Discussion: Prayer is the Encounter of God’s Thirst with Ours.

“Jesus thirsts; his asking arises from the depths of God’s desire for us. Whether we realize it or not, prayer is the encounter of God’s thirst with ours. God thirsts that we may thirst for him.[1]

In our monthly discussion group, today we began our discussion on Christian Prayer. I wanted to highlight something in particular that Fr. Dominic expressed early in our discussion where the Catechism focuses on the woman encountering Jesus at the well in the Gospel of John Ch. 4. Christ asks her for a drink, and in fact, in prayer, it is here where it is revealed that God thirsts so we may thirst for Him. The woman at the well is such a beautiful image of the give and take of prayer life. The woman encounters the Incarnation is the prime revelation of God and the prime revealer. The more I thought about it today with its connection to Jesus on the cross, “I thirst” and St. Mother Teresa the more and more it became clear. So, I thank Fr. Dominic highlighting it. It is when we take up our cross and join it with Jesus that our thirst begins to be quenched by living water.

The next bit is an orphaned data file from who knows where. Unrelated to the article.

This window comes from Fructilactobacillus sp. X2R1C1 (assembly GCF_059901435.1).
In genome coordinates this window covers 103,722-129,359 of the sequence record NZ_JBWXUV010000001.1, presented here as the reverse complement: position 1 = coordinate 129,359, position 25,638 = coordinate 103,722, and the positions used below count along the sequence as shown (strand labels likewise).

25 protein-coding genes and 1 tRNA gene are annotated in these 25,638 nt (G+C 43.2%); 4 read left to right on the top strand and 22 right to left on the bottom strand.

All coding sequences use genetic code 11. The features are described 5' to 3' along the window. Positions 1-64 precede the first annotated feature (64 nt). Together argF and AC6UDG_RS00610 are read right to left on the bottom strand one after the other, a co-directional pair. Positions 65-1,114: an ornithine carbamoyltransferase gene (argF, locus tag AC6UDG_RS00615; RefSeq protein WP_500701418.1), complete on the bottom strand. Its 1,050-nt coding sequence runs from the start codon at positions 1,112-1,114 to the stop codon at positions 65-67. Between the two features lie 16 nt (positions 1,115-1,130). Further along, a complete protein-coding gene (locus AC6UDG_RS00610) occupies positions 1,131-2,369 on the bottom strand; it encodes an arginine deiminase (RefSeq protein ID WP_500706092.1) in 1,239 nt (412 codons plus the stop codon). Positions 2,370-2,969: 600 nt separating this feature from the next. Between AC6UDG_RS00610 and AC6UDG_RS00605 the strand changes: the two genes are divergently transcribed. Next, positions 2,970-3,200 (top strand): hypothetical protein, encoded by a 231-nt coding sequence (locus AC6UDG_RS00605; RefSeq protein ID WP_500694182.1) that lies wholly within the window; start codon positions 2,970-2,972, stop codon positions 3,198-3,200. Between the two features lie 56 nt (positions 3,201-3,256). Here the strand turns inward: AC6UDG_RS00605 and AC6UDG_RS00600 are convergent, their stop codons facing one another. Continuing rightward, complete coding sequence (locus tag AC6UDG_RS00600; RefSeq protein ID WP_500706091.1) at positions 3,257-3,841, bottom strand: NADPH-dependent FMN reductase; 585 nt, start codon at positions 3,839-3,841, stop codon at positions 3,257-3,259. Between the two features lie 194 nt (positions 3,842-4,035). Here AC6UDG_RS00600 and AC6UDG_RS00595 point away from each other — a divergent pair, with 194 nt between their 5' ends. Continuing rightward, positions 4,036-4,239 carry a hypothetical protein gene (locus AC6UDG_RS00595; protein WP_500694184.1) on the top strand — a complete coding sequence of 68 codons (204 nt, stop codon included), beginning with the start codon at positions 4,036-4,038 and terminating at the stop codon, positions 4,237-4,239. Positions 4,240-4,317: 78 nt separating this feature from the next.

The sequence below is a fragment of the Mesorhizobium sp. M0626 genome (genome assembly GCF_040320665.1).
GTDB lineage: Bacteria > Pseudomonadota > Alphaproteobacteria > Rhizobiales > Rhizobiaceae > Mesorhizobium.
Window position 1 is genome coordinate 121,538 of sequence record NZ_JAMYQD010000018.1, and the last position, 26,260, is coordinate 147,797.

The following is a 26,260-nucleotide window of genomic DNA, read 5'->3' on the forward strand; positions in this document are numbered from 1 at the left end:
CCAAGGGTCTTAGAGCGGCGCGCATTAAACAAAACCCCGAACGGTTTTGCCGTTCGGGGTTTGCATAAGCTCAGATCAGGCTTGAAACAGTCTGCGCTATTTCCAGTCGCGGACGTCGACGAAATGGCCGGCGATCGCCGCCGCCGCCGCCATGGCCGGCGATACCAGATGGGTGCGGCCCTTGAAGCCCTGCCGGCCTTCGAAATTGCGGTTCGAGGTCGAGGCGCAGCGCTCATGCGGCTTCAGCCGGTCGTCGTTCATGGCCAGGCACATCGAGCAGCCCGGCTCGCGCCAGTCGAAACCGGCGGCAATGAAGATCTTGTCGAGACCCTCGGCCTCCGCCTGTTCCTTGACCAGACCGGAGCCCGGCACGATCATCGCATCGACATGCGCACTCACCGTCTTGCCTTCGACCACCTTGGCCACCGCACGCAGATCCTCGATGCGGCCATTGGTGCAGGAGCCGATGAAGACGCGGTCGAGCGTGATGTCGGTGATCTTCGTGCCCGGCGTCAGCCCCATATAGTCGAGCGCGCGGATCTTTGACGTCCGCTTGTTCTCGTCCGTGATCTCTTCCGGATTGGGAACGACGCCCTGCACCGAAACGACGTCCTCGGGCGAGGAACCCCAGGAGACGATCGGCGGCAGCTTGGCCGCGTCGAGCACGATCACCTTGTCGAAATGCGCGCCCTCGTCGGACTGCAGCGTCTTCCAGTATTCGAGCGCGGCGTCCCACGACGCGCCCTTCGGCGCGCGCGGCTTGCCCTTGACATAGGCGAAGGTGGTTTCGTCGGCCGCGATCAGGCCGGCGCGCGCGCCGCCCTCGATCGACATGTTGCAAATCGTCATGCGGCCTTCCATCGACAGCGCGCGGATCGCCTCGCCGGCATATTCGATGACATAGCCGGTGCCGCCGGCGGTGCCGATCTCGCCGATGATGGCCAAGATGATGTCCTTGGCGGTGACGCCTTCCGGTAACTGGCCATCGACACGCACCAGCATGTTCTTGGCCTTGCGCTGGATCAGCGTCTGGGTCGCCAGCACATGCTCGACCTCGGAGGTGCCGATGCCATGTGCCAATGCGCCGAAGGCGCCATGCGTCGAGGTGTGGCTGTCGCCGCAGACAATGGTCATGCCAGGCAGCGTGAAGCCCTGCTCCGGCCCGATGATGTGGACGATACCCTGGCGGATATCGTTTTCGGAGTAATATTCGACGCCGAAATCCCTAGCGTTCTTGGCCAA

In fact, St. Teresa of Avila uses the imagery of well in her famous autobiography to illuminate the development of prayer. She explains that it is the constant struggle of pulling up buckets sometimes filled with mud that is part of the development of prayer. The more one sends down the bucket the more one begins to pull up water to grow a beautiful garden.

What is this beauty? It is the fruit of joy from our relationship with God! It must all begin with prayer or there can be no relationship with God. “Prayer is the response of faith to the free promise of salvation and also a response of love to the thirst of the only Son of God[2]” So, if prayer is the response of faith then ask yourself “how is your prayer life?” What does this tell you about your faith?

This discussion group is available for all patrons of the Pilgrims of Christ tier.

God Bless!

[1] Catholic Church, Catechism of the Catholic Church, 2nd Ed. (Washington, DC: United States Catholic Conference, 2000), 614.

[2] Catholic Church, Catechism of the Catholic Church, 2nd Ed. (Washington, DC: United States Catholic Conference, 2000), 614.

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